You never know when you will make that all important first impression on your customer, so be ready for it at all times. You have to be careful with how you carry yourself.
It’s very important, and even though I have talked about it before, I feel it’s important enough to mention it again — but in a deeper discussion.
A lot of people only try to impress when they think there’s a sale involved but the first impression that your customers perceive about you is what really counts.
You won’t get anywhere with the sale if that first impression was not effective. Spend some time thinking about the first impressions you have made in the past.
Most business owners think that the first impression a customer will see is when they walk into the store and come up to the counter to speak to you, but that is not the first impression they get. Think in a bigger picture. The first impression that a customer ever gets is before they even enter your store — your store front.
What does the outside of your store look like? Is it outdated and in need of a few repairs, or is it fresh and eye appealing? When was the last time you freshened up that sign or changed the store front display? Is everything accurate in your window?
The outside of your building and store front speaks volumes to your customer and the kind of business person you are. That is the first impression you leave with your customer.
Your Staff is Also an Important Part of Your First Impression
If you have employees that work for you, you might not think about the impression they make on your business, but your customers pay attention to all of that — vehicles, representatives, staff — all of these play a huge part in the role of the first impression towards your customer.
Have your customers met any of your staff? This may be the first impression of your business they get so what are your staff members like? Are you controlling the way they speak? Are you controlling the way they act? Are you controlling the way that they drive the business vehicles around?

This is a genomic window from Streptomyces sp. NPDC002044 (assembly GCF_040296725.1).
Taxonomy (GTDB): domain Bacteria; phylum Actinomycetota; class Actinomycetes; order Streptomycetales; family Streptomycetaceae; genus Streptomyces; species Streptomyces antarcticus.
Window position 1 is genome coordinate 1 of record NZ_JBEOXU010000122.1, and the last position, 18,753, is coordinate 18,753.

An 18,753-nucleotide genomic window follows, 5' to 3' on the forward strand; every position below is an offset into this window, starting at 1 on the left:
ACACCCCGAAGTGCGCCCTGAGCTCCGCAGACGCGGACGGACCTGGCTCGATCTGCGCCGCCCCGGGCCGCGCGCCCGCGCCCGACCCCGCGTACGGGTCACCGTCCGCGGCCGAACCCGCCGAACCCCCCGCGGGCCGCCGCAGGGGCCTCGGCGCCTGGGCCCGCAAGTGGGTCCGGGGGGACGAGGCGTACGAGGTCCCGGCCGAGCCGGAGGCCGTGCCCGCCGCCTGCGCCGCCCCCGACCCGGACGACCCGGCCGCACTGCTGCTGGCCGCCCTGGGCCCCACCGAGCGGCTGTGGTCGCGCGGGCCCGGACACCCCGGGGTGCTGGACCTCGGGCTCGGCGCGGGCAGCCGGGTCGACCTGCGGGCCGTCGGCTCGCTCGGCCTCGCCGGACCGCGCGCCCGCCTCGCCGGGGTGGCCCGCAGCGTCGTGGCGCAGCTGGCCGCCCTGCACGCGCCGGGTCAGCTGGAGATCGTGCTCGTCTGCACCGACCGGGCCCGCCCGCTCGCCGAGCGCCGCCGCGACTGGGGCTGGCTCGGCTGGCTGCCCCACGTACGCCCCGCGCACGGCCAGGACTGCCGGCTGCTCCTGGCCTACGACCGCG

Are they keeping the company vehicles clean and neat? Are they hanging outside the front of your building smoking just outside the front entrance?
You might not think about these things, but what the customer’s and their point of view?
Take the time to train your employees to put the customer’s view first and not their own. This involves training and involving the staff in the process as well.
That first impression is a done deal once it’s been done it’s in the customer’s head and very, very hard to undo. It’s a lot easier to form it carefully in the first place.
Your business cards, your quote letters, the look of your website is not all that important as the first impression. They still need to be professional, just like your business, but they are not as important as that first impression.
Everything you do for your business needs to leave a great first impression. For example — these podcasts that I do. I’ve been making a number of them now but who knows when someone is first going to come across them.
I have to look my best, talk my best, and present my best in each one. Potential customers could come across them at any time. So I need to leave my best first impression in each podcast I do.
Pay attention to your surroundings and other areas of your business
Start paying attention to these areas when thinking about first impressions. Ask yourself questions like — “What about in my emails? What do I wear when I am posting videos? Do I have trash in the background? Where is it? Am I speaking clearly in the microphone? Am I speaking at a distance into the camera and sounding cheap? Think about it. The customer will.
Drive Time Podcast
Today I am going to recommend an Englishman Chris Ducker. Chris Ducker left England many, many years ago and has lived in the Philippines. He is a very experienced entrepreneur, runs an outsourcing center amongst other things and has mentored many and master-minded many.
He talks in his new business podcast about his entrepreneurial journey and how he has gotten there, how he learned, how he developed systems, how he developed outsourcing because he almost comes from stress from overworking. That will resonate with a few.
He interviews others, he explains stories he has learned from his week. His podcasts vary in length from 10 minutes all the way up to an hour long, bu they are always interesting and always on point.
I recommend you go and have a listen to Chris Ducker and his new marketing podcast. After that, give him a rating. He would appreciate it.
And once you are there, why not make sure you give a rating to the Marketing for Owners Podcast too. I would appreciate it greatly.
So — what kind of first impression are you leaving?